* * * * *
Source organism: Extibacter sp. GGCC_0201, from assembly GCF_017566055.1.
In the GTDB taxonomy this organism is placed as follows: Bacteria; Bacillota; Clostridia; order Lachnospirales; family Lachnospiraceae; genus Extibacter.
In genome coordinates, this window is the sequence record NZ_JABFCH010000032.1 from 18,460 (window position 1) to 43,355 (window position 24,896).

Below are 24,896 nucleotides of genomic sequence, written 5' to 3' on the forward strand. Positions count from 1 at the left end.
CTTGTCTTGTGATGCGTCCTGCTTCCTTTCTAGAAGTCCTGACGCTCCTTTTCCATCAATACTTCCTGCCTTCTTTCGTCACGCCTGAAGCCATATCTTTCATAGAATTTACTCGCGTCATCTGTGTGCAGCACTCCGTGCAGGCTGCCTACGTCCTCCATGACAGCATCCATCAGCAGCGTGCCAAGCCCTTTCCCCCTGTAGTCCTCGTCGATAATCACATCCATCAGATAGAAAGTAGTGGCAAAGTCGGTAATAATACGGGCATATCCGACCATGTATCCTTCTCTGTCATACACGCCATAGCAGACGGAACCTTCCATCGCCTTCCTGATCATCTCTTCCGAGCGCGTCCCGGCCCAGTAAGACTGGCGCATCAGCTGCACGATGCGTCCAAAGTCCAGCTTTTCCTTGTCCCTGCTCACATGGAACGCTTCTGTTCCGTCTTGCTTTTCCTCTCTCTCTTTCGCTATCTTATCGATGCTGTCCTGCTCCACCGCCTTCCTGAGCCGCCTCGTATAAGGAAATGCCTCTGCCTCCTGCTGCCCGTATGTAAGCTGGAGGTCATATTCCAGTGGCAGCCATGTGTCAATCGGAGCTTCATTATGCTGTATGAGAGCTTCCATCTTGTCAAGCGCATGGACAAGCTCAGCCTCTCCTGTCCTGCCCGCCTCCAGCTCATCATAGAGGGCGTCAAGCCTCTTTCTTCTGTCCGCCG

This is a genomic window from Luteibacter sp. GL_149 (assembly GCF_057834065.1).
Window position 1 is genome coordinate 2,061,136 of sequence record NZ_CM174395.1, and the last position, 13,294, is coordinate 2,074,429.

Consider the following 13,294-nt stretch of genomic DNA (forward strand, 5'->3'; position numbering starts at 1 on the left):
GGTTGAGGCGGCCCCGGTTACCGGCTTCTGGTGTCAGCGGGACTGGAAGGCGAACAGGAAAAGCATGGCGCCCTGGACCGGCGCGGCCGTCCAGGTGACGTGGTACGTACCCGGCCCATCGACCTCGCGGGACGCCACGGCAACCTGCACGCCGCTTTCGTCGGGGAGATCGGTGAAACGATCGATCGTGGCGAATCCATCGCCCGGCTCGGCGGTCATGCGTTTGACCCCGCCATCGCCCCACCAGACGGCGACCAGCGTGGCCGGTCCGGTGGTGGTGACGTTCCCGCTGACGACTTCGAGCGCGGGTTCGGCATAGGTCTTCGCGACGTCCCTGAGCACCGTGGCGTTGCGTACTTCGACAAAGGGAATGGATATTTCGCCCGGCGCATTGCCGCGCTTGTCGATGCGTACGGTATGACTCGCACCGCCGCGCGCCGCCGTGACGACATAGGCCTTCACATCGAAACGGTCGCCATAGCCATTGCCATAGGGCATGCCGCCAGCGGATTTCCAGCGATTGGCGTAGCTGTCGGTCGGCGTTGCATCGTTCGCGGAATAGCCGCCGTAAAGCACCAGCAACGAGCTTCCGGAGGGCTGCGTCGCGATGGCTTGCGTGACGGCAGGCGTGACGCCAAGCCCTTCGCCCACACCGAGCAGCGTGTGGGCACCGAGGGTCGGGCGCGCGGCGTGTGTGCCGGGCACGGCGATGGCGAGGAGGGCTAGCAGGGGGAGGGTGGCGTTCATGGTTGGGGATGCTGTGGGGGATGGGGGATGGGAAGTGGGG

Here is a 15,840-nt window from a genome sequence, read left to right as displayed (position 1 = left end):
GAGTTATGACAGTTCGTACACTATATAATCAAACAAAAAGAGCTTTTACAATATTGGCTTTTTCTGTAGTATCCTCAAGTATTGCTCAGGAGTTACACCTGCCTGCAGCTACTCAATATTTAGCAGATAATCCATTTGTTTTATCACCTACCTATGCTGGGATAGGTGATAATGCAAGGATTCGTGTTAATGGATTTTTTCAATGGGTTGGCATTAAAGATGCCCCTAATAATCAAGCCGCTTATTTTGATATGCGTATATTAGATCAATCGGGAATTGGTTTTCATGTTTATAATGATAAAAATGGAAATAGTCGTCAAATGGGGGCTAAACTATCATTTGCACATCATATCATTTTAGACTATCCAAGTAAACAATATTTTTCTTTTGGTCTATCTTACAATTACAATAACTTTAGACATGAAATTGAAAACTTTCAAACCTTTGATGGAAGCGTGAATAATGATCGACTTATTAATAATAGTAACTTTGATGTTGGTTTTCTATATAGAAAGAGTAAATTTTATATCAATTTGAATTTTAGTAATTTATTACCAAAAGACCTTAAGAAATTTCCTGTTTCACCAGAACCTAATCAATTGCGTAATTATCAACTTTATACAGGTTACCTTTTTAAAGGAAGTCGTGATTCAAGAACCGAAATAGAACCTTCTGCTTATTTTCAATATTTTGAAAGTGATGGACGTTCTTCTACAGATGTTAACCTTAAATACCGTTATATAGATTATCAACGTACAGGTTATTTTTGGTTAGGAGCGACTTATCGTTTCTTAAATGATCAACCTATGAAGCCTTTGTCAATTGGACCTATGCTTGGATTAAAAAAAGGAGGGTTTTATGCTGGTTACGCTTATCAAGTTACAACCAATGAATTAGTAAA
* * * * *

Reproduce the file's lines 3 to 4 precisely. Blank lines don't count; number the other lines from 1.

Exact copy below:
In genome coordinates, this window is the sequence record NZ_JABFCH010000032.1 from 18,460 (window position 1) to 43,355 (window position 24,896).

Below are 24,896 nucleotides of genomic sequence, written 5' to 3' on the forward strand. Positions count from 1 at the left end.